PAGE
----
Neuroendocrine function and Hypothalamic control. Neuronal regulation (e.g., of the cardiovascular system); what is the point?.
Neuroendocrine function and Hypothalamic control
Parallel pathways regulate arterial pressure, but their time constants are very different.
It’s the flow that is important
Regional blood flow is important and acute changes in it are largely regulated by the nervous system.
Both the IX and X nerves carry baroreceptor information to the brain. Other baroreceptors located throughout the body organs, but their influence is less global.
Variability of AP control without baroreceptor feedback.
Unlike an injection of NE which raises BP and HR via alpha1-AR equally, epinephrine injections act primarily on beta-AR increasing HR/contractility and thereby increasing CO. BF is increased to the skeletal muscle heart and brain but decreased to the kidney and skin. TPR is reduced as reflected in decrease in diastolic pressure. Increase in CO reflected in increased systolic arterial pressure.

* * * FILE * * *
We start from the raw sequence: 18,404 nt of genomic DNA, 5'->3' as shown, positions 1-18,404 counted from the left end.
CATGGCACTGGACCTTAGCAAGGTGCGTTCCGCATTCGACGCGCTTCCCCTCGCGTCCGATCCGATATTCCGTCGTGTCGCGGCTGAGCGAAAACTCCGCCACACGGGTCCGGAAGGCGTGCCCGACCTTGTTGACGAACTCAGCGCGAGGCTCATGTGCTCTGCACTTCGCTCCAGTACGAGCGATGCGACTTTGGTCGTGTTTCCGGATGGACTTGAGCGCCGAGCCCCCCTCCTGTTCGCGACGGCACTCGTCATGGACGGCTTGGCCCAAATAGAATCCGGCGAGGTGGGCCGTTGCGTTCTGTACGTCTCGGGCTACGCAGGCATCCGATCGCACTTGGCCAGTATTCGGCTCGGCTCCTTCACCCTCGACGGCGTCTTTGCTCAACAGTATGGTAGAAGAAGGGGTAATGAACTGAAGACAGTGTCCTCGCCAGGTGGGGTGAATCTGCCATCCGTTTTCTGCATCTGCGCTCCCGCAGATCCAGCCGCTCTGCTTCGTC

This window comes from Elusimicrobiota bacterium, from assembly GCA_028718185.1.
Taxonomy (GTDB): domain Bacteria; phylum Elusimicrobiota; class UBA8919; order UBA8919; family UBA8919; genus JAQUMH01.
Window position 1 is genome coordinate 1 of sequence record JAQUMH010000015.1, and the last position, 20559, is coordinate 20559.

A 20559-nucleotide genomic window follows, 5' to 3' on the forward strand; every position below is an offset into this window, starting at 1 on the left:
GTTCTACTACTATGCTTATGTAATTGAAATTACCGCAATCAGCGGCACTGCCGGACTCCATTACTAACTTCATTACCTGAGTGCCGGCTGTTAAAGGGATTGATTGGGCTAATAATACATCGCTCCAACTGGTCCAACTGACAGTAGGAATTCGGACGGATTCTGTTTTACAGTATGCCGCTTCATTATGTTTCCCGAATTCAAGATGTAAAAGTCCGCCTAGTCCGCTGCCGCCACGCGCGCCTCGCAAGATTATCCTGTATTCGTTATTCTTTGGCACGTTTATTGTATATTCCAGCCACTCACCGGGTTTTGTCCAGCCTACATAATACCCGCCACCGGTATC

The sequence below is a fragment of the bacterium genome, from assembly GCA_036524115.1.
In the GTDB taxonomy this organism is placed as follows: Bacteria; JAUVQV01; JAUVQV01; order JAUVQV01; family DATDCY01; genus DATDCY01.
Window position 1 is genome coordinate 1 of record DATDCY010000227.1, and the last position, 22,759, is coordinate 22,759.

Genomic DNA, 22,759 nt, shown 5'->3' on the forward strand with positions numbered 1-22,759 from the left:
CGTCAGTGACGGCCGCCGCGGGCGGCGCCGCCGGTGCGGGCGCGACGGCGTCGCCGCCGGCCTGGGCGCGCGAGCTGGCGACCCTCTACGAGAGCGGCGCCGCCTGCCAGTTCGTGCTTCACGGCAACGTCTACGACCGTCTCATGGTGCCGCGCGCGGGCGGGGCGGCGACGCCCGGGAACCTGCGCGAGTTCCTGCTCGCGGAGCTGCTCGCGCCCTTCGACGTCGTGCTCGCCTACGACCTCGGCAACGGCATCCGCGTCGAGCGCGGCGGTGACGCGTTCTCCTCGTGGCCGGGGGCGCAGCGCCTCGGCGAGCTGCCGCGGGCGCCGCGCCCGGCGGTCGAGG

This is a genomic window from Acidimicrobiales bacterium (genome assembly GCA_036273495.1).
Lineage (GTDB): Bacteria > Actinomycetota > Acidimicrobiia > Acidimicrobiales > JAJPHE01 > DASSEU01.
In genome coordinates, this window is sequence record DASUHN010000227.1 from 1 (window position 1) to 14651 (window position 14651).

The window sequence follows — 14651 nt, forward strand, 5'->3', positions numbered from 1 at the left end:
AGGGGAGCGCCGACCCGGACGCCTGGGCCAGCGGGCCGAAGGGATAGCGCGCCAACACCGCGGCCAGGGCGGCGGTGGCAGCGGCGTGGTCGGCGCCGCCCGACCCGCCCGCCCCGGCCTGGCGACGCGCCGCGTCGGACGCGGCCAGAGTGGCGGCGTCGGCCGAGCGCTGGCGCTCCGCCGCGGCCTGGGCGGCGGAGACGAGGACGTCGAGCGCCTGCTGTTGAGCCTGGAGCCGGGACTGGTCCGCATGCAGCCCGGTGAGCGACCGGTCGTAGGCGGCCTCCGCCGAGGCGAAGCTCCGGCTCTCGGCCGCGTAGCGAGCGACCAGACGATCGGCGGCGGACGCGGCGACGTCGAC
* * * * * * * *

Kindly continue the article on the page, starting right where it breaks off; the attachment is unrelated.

Integrated Neurendocrine regulation of the CV system
Brainstem BP control pathway
Parent, Fig. 17.1
Circadian output of SCN via sympathetic nervous system
Regulates melatonin release from the pineal
Which modulates sleep and sex
B. Activating nuclei to respond to cold or stressShut down eating/peristalsisShiverRenal inhibitionVasoconstrict non-required vascular bedsIncrease blood flow to skeletal muscle
Parent, Fig. 17.20
Parent, 17.20, 17.1
Interactions of neuropeptides and other transmitters in autonomic control
Young individual can excrete up to 25 L/day about 1.2 L/hour, but when intake is increased above that level dilution will occur first in vascular space and then in extracellular and intracellular space.
Approximately 108 neurons = all spinal cord neurons
Regulate peristalsis in gut
While parasympathetic input accelerates parastalsis, sympathetic input inhibits it
The system is truly peripheral with only CNS regulation of speed